Back in the day at my previous school, I used to facilitate a Random Acts of Kindness Week celebration. I was feeling a bit nostalgic about it, so I asked the leadership team at my new school if we could try it out this year. With my past experience I assured them I could handle it. No sweat.
Spoiler alert: this doesn’t turn out as badly as you’re probably expecting.
Thanks to my ten-year-old notes, randomactsofkindness.org and Pinterest, I had a wealth of kindness activities to choose from. I settled on one major on-going project for the week and two major one-day activities. I’m really glad I didn’t plan five major projects. Since I refused all offers of help (because anal-retentive, over-controlling, I can bring home the bacon AND cook it up in the pan), a big project a day may very well have killed me.
On the Thursday before RAK Week, I sent an e-mail to teachers explaining what I was planning. I included links to kindness activities, attached the schedule of events as well as a kindness bingo board they were welcome to use if they chose (based on one I’d seen on The Inspired Counselor), and offered to loan out my kindness-themed books. The top three I own are Kindness is Cooler, Mrs. Ruler, Ordinary Mary’s Extraordinary Day, and The Goodness Gorillas.
Excellent communication was crucial for RAK Week. I had to be sure that everyone in the building was clear on what was happening. This was true not only for the teachers and administrators, but also for the custodians, the lunch monitors and cafeteria workers, and the front office staff. Some of my planned activities directly impacted the usual morning routines and lunch procedures.
The Friday before RAK Week, I sent home a parent letter and schedule of events. I encouraged them to support and model kindness at home.
After school on that Friday, I went around the building and put up the signs my Kindness Club girls and I had made. There was a Kindness Zone poster for the foyer, kindness quotes for the hallways, and index cards with kind words written on them that I taped on the bathroom mirrors (an idea from Carol Miller at The Middle School Counselor). I also set up the Kindness Tree bulletin board in the foyer, and put stacks of paper hearts in each teacher’s mailbox.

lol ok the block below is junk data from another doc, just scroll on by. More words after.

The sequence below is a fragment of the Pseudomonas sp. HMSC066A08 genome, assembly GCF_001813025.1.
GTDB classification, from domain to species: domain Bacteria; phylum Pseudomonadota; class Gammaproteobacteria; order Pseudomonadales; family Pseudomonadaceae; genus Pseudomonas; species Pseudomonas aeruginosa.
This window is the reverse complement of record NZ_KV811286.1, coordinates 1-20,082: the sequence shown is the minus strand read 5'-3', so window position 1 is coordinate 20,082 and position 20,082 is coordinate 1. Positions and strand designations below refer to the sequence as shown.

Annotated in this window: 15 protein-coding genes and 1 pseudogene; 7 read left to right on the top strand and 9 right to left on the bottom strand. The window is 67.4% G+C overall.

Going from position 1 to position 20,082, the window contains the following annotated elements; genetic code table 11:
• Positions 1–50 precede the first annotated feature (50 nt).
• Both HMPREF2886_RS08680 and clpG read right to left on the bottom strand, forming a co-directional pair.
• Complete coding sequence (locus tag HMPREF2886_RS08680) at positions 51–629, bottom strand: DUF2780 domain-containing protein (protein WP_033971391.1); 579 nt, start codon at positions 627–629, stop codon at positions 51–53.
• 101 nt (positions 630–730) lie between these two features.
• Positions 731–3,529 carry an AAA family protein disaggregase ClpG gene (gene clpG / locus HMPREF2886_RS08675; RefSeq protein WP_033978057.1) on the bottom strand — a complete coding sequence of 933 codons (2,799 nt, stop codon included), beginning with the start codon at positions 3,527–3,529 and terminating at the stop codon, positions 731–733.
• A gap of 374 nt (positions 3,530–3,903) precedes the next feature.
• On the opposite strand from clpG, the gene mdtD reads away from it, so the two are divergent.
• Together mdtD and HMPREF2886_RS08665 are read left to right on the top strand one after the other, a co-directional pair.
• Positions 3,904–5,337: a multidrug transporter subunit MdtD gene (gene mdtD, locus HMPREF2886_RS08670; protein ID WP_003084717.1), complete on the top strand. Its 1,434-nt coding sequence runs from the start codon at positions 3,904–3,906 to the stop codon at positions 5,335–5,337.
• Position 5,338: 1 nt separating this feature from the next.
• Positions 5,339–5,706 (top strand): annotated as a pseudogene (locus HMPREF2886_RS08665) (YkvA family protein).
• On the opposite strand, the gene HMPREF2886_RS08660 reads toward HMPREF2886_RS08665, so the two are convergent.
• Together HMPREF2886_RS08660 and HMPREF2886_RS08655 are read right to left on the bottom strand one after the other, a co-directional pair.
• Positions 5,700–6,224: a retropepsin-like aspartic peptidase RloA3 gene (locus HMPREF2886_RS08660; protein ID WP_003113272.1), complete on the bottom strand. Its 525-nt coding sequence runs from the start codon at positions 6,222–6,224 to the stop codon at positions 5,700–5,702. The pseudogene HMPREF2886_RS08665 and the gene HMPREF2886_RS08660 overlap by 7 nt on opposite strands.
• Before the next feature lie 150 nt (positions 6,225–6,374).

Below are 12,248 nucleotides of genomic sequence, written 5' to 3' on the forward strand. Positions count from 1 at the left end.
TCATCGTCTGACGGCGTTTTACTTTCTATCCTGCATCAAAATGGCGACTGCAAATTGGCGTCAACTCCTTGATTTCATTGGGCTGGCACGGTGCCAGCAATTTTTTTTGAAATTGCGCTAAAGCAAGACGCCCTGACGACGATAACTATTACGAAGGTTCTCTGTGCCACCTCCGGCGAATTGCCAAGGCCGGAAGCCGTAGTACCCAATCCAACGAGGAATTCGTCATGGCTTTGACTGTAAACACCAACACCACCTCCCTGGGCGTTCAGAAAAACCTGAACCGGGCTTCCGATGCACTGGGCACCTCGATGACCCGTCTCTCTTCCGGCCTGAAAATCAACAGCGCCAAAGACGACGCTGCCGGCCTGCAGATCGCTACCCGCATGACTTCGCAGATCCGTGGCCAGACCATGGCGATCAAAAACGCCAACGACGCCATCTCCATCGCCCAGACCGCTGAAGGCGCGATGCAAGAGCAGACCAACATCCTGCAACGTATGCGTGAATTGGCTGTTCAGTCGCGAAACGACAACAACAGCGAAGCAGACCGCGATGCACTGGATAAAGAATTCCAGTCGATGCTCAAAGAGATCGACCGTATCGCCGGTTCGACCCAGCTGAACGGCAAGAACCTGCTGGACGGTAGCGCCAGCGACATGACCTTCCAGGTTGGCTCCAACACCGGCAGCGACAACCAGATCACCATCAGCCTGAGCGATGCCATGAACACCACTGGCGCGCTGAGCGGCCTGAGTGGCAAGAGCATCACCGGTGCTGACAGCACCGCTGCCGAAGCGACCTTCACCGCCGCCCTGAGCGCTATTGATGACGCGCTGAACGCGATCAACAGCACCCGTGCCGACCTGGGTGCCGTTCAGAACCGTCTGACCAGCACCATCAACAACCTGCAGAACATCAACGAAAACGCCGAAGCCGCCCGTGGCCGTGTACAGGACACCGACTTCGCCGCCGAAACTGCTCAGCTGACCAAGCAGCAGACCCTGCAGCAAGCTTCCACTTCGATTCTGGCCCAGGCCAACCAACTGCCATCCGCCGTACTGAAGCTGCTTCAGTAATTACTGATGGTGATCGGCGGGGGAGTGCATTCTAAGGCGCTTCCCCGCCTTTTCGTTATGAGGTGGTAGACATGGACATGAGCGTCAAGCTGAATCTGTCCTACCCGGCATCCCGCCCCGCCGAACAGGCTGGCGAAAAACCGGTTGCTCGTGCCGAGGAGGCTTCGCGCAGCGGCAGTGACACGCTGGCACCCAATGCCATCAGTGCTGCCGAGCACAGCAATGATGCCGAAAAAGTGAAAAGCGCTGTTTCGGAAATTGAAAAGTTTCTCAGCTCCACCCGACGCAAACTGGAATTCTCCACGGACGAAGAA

Each day began with a morning announcement. I wrote most of these and borrowed some from The Inspired Counselor. My Kindness Club girls read them, which was a great lesson for them in bravery and public speaking. Since I hate public speaking myself, it worked out nicely. They announced the theme of the day, gave examples of actions kids could take that fit in with the theme, let them know if there was an activity planned, and read a quote about kindness.
The themes of the day were Manners Monday, Thankful Tuesday, What Can I Do to Help? Wednesday, Thoughtful Thursday, and Friendship Friday. I got a little stuck on naming Wednesday, as you probably guessed.
Two of the three major activities that I had to coordinate were related to theme days. First was on Thankful Tuesday, when I set up an “Appreciation Station” in the cafeteria. After students were done eating, they could come to the Appreciation Station to write a thank you note to any adult helper in the building---not just teachers and aides, but also bus drivers, office staff, lunch monitors, the custodians, etc. I made a thank you note template, and helped the younger kids with the writing. After school I put the notes in people’s mailboxes.
Lesson learned: This was the number one time I could have used a lot of adult assistance, but I hadn’t asked for any. Why? Because I always think I can do it by myself. Well, this time I couldn’t. Many of the kids needed prompting to come up with ideas about what to write, and the littler guys needed a scribe. The only thing that saved my bacon was the presence of my 14-year-old, who (thank God) had a snow day.
The second big project was the Friendship Friday lunch. Instead of having the kids sit at lunch tables by class, I asked them to sit according to their birth month. I encouraged them to talk to kids they didn’t already know well. This was a huge hit with the 2nd, 3rd, and 4th graders. It was harder for Kindergarten and grade 1, many of whom were unsure of when their birthday is. I had a list, but it took a lot of time to get everyone seated.
Lesson learned: Next year I will probably choose to do this with just grades 2-4.
The third major project was the one that lasted all week. I made a Kindness Tree bulletin board in the front lobby (similar to a photo I’d seen on Pinterest). During RAK Week, whenever students performed an act of kindness, they were welcome to write it on a paper heart. I gave teachers each a stack of hearts at the beginning of the week, and they would leave completed hearts in my mailbox at the end of the day. I put them on the bulletin board after school.
I got tons of positive feedback from students, teachers, administrators, and support staff. Sure, the lunch monitors were a little stressed during the Friendship Friday lunch, but they also loved getting thank-you notes from the Appreciation Station. The Kindness Tree was probably the biggest hit overall.
The whole thing reminded me a lot of childbirth: a huge amount of work, but absolutely worth it in the end. If you’re on the fence about whether you’d like to do this at your school in the future, I say yes---just be sure you’ve got lots of assistants.
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